"A corpse is meat gone bad. What's cheese? Corpse of milk." ~James Joyce
Making almond milk at home has been on my to-do list since forever. Just some raw almonds, water and a blender are the main components needed to make it happen.
The store-bought versions are so filled with tasty-goodness, I was addicted to it for a while. It is so nutritious, I could just feel the nutrition flowing through me with every sip!!! *snort* This stuff is like crack!!!
If you have never had almond milk, it is not very different than cow's milk in consistency. The flavor is also similar and actually, if used in cereal I am unable to detect a difference. But by itself or as a non-dairy creamer for coffee, and used as a substitute for milk as a baking ingredient, it is yummy to the max! I might be mistaken but it might also be cheaper than a gallon of milk, too (in the USA). There are always coupons for almond milk going around.
There are too many benefits to list for consuming it. Info here.
Here are some photos of how I made mine yesterday.
It's not crazy. It's nuts!
On the left, dry out of the package. On the right, soaked overnight.
Sprouting the almonds: The skin of almonds holds in them what is called an enzyme inhibitor. This prevents the almond from sprouting until the conditions are right for it to do so. (Nature is so awesome!) Removal of the inhibitor also makes them easier to digest.
Nutritionally, the sprout phase of a plant is when it is highest in vitamins and minerals, and so, soaking the almonds first to sprout them gives the greatest benefit when using them for consumption or for making cosmetic products. For making almond milk, soaking longer gives a more mild flavor. Less soaking time or no soaking time gives it a more nutty finish. They can be soaked for up to twelve hours and minimally for four. I soaked mine for 12 hours.
I used one measured cup of raw almonds. (Roasted almonds are not the correct type of almonds to use.) Raw almonds can be found in the baking section of a grocery store and sometimes in bins at a health food store.
After soaking, they are rinsed thoroughly to remove any residual enzyme inhibitor and are then added to the blender with 3 cups of water. If I was going to add something like dates to sweeten the milk, I would probably use 4 cups of water in that case. I could also add to this some vanilla extract or vanilla bean, a dash of cinnamon, some agave nectar, honey or other sweetener. For this entry I'm just making a pure, unsweetened milk base.
Immediately once the almonds start whirring in the blender, the contents become white and frothy. In a low-end blender like mine (I don't do much blending actually), pulse on low and then switch to high and blend for 3 to 4 minutes adding a dash of salt at any time. On a high-powered pro-style blender like a VitaMix, 2 minutes is really sufficient.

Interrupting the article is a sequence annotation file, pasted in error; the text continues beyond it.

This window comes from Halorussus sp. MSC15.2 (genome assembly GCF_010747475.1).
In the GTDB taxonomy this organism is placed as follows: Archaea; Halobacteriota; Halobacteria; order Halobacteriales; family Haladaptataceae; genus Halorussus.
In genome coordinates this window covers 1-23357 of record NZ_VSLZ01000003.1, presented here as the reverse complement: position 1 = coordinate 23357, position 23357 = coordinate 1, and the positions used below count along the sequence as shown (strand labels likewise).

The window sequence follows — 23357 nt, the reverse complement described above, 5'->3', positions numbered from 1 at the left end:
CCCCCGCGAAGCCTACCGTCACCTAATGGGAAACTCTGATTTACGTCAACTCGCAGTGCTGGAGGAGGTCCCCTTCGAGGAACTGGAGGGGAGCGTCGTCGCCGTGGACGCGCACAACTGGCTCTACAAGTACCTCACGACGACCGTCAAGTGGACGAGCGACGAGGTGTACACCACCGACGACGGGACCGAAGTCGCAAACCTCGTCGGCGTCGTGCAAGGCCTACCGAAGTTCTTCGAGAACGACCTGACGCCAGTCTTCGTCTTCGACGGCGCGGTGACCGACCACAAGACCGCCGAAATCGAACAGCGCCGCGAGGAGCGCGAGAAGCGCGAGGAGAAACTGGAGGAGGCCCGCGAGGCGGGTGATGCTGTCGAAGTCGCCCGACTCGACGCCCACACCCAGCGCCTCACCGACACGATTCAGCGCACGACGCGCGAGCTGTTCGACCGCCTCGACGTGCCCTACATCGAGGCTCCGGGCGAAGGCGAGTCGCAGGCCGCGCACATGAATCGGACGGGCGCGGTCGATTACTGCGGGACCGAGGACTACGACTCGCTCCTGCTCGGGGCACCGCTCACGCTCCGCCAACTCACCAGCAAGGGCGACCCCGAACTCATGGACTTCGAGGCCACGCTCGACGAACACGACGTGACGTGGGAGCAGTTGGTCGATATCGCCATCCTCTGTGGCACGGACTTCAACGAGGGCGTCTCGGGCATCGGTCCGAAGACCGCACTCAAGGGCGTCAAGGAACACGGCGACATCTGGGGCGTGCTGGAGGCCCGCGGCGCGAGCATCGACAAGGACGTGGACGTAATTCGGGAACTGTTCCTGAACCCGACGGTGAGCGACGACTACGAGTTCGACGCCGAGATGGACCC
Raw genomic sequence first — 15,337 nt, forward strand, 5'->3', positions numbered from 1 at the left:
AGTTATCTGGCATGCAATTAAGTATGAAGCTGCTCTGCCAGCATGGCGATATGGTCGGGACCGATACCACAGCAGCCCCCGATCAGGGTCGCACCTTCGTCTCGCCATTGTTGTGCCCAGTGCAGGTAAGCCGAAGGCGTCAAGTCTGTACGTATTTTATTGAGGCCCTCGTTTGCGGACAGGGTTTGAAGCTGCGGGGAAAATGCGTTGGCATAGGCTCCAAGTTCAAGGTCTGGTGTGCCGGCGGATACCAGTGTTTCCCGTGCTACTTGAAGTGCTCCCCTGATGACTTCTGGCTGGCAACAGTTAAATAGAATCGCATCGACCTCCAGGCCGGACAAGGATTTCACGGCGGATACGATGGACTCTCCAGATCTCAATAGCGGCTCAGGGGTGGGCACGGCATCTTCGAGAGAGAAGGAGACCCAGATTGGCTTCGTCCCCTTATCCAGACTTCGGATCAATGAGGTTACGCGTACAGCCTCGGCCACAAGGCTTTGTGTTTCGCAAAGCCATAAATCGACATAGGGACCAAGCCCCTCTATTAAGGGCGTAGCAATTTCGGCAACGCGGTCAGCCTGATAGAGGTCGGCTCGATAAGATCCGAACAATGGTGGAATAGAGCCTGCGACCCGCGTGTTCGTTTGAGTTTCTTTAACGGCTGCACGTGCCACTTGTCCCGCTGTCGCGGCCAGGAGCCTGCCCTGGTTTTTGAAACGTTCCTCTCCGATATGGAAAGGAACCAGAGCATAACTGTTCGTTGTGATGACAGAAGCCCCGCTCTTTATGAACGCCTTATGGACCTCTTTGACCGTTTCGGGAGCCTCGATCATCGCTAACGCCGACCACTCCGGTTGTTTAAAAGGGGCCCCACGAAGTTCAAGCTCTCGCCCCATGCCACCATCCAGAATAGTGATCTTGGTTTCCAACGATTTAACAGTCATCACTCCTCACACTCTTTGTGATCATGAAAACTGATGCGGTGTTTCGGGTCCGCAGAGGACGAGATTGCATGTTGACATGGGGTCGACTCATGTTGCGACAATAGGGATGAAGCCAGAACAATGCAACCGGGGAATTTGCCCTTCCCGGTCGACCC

To separate the milk from what doesn't get blended down, I used cheesecloth over a mason jar secured with a rubber band. Next time I would prefer to do this over a bowl and perhaps use a different type of straining material like hemp cloth or something. There are fine mesh bags similar to lingerie laundering bags available to purchase too. They are called nut milk bags for people who do this regularly. I may get a few.
Here I lifted out what I had strained so far and started squeezing away at it to get the rest of the nut milk out of the pulp.
It looked so tasty, I was guzzling it right then and there. The amount in the jar is probably 1/3 less than what is supposed to be in it.
On the left is the remainder of almond milk I didn't chug. The jar was eventually sealed and went into the refrigerator. (It should keep for about 4 days.) On the right is the nut pulp.
The nut pulp here is also referred to as almond meal. Other types of meals are oatmeal and cornmeal. The deal with "meal" is simply that it is finely ground product and that's about it. You could make this out of regular unsoaked almonds in a powerful coffee bean grinder actually.
There are a bazillion things that can be done with this. As an ingredient for food, it can also be dehydrated, sifted and then turned into almond flour to use for baking. It can be toasted in a toaster oven to be turned into almond nut butter in a food processor. Yep, that nut butter that costs about $12.00 at the store... this is all it takes to make it.
As a beauty product, almond meal is often used as an exfoliant. Add to the meal a few drops of almond milk, water etc.) and make it into a paste to use as a scrub. Other things that can be added to it are lemon juice, honey, baking soda, aloe, rosewater, witch hazel. (LOTS of possibilities!) It is really gentle and the natural healthy oils in it really do wonders for the skin.
As a body scrub, add some ginger for an invigorating aroma and to help prevent breakouts and control acne. Use avocado, mashed cucumber... so many ways to go!
It feels so heavenly to mix with my hands. The natural oils in it are dreamy. It feels like a mixture of feathers and marshmallows. lol.
My preference for this round is to use it as a dredge for chicken or fish. Mixed with a bit of chili powder, it is actually going to be the crispy coating on the protein portion of my dinner tonight.
Almond Meal Chicken: Recipe
The last one up there is not my photo but looks so yummy!
Here is a video where, in less than 60 seconds you can see a fairly handsome foodie gentleman giving a not-as-thorough but informative visual on making homemade almond milk.
That is it for my kitchen projects for the week. Thanks for looking and happy herb-hacking!